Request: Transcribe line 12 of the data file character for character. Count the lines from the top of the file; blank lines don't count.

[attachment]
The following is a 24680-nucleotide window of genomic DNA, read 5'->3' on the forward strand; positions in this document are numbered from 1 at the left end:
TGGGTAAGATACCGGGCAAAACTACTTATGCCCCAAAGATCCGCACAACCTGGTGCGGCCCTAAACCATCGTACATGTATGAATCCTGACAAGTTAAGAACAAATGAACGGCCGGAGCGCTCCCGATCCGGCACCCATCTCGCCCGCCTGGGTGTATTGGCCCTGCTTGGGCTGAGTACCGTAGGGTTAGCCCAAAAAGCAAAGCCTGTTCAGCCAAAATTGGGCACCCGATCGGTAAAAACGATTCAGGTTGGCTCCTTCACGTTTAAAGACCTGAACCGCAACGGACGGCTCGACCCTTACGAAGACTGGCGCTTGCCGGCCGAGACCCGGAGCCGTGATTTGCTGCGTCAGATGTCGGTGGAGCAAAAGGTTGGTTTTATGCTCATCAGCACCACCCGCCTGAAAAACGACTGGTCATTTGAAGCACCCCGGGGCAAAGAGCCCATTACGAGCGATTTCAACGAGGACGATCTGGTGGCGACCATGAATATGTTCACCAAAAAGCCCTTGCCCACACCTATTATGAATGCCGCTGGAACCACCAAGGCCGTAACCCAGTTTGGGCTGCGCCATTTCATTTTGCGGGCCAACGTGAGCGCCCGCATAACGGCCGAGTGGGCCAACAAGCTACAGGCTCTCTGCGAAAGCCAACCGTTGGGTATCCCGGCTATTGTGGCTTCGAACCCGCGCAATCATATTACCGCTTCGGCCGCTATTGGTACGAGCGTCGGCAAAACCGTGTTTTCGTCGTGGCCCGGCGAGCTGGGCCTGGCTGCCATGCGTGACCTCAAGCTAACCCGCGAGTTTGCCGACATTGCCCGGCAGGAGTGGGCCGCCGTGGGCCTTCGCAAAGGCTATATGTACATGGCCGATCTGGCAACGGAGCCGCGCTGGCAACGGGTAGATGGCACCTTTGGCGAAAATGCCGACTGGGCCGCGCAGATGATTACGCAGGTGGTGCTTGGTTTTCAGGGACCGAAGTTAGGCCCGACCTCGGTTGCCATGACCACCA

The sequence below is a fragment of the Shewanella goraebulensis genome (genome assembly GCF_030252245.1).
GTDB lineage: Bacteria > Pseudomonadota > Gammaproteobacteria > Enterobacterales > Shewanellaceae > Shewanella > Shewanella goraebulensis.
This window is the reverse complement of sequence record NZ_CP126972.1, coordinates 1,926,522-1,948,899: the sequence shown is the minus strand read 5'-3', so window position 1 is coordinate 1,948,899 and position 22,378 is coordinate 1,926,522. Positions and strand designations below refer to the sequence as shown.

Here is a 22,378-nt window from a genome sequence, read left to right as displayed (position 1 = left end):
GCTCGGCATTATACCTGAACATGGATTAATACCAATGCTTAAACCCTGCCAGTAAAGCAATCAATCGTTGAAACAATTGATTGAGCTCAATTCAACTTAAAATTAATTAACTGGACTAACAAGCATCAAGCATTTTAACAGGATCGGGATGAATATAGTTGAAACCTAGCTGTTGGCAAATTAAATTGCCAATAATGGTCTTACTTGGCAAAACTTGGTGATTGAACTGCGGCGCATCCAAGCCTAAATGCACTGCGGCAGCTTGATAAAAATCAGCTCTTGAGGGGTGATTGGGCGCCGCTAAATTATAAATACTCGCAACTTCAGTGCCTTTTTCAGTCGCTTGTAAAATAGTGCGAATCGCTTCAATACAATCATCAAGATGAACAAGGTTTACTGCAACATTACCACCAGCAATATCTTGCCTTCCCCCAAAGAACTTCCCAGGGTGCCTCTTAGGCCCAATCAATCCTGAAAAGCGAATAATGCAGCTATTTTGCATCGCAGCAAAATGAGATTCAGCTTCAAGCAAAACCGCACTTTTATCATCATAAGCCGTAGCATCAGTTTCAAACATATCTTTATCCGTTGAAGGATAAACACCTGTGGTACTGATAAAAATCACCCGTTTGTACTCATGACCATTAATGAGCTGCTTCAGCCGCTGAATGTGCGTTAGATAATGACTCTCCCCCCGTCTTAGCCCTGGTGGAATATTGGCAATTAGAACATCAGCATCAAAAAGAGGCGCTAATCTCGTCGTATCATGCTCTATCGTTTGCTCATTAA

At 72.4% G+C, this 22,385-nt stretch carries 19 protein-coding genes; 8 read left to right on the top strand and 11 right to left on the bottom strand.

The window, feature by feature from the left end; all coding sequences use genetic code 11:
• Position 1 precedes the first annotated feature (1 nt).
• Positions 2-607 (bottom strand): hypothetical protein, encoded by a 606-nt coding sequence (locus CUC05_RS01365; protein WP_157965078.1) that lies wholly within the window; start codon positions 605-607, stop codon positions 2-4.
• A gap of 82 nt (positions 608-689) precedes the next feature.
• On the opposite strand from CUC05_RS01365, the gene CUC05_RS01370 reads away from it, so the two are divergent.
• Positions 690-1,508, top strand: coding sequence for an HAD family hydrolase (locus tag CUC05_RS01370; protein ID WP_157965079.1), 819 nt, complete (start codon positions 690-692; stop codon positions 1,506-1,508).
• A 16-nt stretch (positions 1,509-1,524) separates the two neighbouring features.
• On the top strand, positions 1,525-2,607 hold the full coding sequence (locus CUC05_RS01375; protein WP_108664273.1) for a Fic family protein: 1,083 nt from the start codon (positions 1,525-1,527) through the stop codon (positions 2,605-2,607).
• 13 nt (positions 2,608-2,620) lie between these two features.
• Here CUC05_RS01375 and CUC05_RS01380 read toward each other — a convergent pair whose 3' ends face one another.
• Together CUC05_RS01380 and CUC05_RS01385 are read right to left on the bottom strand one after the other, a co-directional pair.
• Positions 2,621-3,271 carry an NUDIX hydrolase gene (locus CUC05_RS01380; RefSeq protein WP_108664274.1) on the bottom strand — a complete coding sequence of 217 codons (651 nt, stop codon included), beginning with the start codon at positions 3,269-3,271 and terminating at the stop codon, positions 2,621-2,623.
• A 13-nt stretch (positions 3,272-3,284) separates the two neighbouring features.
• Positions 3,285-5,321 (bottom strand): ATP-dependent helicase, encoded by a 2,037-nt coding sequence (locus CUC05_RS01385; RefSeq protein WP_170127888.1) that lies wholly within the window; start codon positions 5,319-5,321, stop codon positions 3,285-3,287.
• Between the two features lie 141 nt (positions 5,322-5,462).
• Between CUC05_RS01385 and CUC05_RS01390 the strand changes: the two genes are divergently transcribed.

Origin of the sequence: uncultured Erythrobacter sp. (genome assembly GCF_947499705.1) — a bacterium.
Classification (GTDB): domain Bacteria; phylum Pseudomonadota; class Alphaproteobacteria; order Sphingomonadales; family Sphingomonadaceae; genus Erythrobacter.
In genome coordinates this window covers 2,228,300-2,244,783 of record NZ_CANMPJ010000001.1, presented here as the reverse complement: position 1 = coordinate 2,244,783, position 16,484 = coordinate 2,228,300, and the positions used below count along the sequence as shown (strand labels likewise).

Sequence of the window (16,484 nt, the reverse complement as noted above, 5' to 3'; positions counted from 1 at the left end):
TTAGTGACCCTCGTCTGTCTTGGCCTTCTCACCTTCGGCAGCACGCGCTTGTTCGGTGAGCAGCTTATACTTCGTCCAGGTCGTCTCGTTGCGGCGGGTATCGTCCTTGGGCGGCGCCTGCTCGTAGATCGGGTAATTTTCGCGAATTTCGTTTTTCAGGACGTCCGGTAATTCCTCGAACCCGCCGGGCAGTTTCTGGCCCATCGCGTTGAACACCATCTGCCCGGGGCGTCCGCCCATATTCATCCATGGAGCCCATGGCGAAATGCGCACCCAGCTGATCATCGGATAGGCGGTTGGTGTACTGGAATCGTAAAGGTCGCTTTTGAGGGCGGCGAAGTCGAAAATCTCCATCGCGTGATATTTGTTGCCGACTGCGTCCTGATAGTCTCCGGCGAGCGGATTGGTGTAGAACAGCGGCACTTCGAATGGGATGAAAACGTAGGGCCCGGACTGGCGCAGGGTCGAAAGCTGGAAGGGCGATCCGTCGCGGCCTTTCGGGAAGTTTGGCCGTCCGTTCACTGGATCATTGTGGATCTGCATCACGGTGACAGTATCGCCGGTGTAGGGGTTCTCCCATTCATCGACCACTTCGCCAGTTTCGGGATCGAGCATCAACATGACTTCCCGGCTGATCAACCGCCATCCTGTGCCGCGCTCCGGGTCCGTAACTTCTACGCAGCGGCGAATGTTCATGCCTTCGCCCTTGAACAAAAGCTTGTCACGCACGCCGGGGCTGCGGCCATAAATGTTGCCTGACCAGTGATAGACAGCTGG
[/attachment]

• A gap of 82 nt (positions 608-689) precedes the next feature.